fallout shelters

City Living, History

Photo via Wiki Commons

New York City has started taking down the yellow nuclear fallout shelter signs slapped on thousands of buildings across the city in the 1960s. According to AM New York, city officials believe these metal black-and-yellow signs “are misleading Cold War relics that no longer denote functional shelters.” But back in the ’60s, they were considered emblematic of the era. President John F. Kennedy created a shelter program in 1961 across U.S. cities as anxieties grew high over the nuclear arms race between the United States and the former Soviet Union. By 1963, an estimated 18,000 shelters had been designated across the five boroughs, and the Department of Defense had plans to add another 34,000 shelters citywide. Most were no more than basements marked by an official government sign–and now the remnants of such signs are coming down.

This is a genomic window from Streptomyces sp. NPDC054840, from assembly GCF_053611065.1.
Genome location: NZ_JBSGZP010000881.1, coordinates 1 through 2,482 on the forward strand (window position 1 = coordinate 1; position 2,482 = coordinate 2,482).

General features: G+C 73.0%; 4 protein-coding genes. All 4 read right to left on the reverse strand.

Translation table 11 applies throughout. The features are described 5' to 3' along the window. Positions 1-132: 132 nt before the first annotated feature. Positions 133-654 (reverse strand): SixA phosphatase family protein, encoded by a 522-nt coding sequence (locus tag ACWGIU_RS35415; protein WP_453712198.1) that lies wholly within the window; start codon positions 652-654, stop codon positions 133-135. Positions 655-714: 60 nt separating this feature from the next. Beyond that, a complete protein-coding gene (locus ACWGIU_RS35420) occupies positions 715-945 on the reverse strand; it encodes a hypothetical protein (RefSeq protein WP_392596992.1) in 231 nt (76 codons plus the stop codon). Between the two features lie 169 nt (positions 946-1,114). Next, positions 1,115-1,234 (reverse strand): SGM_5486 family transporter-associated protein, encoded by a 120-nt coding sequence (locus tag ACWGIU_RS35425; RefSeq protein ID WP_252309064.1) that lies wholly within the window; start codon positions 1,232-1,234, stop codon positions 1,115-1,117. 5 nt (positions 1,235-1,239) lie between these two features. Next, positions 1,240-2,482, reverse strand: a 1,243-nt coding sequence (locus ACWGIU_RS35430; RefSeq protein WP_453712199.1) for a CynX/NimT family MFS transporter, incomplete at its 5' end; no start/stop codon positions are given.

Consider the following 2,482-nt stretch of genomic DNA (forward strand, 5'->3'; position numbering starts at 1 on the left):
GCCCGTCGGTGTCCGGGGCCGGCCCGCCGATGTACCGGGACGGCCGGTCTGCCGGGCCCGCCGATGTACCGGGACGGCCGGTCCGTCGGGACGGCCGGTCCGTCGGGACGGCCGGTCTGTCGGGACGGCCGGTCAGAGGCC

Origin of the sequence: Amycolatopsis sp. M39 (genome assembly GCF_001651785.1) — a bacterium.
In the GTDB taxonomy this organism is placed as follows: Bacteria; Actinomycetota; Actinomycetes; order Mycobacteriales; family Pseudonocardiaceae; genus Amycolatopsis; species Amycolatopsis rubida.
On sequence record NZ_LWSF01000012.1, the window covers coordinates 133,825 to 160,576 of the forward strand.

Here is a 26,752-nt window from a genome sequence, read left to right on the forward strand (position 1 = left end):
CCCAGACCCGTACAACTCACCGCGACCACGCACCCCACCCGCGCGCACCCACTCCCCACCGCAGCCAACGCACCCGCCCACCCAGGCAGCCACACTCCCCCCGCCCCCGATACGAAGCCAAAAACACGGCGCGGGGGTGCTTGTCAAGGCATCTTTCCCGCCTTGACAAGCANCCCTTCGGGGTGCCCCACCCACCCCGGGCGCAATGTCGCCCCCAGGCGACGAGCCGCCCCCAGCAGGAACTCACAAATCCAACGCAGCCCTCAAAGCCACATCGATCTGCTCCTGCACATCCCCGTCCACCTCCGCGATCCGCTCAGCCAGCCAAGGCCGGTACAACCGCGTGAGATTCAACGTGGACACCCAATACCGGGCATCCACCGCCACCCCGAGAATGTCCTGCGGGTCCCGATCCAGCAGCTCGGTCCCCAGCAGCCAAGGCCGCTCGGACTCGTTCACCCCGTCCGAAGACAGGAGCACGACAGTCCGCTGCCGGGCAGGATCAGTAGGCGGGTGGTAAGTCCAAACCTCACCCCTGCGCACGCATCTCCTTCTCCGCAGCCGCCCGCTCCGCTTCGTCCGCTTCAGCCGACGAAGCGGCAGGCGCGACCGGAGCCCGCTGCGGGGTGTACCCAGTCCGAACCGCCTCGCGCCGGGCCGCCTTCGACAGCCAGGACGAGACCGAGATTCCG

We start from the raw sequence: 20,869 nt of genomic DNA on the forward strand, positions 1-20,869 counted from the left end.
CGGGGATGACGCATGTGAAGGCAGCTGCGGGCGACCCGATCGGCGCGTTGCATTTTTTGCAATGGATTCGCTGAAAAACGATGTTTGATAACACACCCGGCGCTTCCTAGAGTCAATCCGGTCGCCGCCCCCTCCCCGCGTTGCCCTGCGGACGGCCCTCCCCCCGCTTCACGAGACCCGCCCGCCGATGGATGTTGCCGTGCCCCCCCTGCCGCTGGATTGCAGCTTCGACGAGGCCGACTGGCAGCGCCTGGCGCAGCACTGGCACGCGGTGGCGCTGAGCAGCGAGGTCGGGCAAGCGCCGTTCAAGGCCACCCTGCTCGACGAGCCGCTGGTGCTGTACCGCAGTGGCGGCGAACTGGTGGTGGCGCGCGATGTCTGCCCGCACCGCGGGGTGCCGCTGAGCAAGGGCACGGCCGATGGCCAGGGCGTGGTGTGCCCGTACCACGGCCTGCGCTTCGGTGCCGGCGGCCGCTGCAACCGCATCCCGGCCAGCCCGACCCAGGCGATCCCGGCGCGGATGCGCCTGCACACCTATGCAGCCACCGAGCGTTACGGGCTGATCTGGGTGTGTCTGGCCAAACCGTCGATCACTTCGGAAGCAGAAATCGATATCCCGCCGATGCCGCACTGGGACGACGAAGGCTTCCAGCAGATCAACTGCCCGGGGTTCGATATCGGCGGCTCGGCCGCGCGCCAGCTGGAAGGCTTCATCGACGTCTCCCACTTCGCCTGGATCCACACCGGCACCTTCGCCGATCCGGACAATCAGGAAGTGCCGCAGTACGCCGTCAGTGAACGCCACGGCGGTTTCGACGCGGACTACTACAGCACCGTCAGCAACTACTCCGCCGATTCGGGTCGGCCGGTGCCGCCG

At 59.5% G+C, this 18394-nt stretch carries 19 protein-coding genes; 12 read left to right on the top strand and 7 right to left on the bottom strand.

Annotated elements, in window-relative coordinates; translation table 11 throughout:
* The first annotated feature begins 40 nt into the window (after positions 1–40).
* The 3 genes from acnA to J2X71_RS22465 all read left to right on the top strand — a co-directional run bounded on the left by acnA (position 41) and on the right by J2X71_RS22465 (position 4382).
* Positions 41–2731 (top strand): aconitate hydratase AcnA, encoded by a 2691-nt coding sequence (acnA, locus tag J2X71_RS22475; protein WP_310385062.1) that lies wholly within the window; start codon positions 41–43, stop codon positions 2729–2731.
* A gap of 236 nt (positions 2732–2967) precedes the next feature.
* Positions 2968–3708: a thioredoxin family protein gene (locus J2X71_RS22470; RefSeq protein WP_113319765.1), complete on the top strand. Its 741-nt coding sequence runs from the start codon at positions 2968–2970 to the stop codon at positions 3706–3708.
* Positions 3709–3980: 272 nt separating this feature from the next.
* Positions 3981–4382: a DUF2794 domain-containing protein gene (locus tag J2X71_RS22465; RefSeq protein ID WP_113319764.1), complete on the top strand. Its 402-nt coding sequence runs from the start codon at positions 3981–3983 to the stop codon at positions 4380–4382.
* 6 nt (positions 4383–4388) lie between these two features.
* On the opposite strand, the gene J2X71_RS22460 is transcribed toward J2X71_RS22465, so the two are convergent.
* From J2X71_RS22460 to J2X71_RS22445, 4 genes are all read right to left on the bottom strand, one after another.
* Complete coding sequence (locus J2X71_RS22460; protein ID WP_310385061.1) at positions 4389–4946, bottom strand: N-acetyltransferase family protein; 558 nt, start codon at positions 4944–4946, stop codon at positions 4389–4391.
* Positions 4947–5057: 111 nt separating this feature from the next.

Read more history of New York’s fallout shelters

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Features, History

Images: A model fallout shelter, 1955. Image Wiki Commons

Decades after the end of the Cold War, ominous black-and-yellow fallout shelter signs still mark buildings across New York City’s five boroughs. The actual number of designated fallout shelters in the city is difficult to discern. What is known is that by 1963, an estimated 18,000 shelters had been designated, and the Department of Defense had plans to add another 34,000 shelters citywide.

While the presence of a fallout shelter in one’s building may have given some residents peace of mind in an era when nuclear destruction seemed imminent, in reality, most of New York’s fallout shelters were little more than basements marked by an official government sign.

more on the history of new york’s fallout shelters

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